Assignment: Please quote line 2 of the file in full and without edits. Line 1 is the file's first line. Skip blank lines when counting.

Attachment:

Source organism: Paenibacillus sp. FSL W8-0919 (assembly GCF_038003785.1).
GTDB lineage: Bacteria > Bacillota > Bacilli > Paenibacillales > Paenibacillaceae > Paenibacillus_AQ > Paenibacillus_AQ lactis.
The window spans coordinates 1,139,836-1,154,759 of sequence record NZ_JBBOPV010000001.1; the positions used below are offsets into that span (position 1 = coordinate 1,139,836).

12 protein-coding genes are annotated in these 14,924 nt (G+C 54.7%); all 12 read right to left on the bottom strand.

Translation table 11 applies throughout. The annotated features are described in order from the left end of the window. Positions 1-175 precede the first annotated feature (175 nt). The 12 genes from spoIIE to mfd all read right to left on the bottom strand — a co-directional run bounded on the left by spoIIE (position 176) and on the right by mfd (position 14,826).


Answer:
GTDB lineage: Bacteria > Bacillota > Bacilli > Paenibacillales > Paenibacillaceae > Paenibacillus_AQ > Paenibacillus_AQ lactis.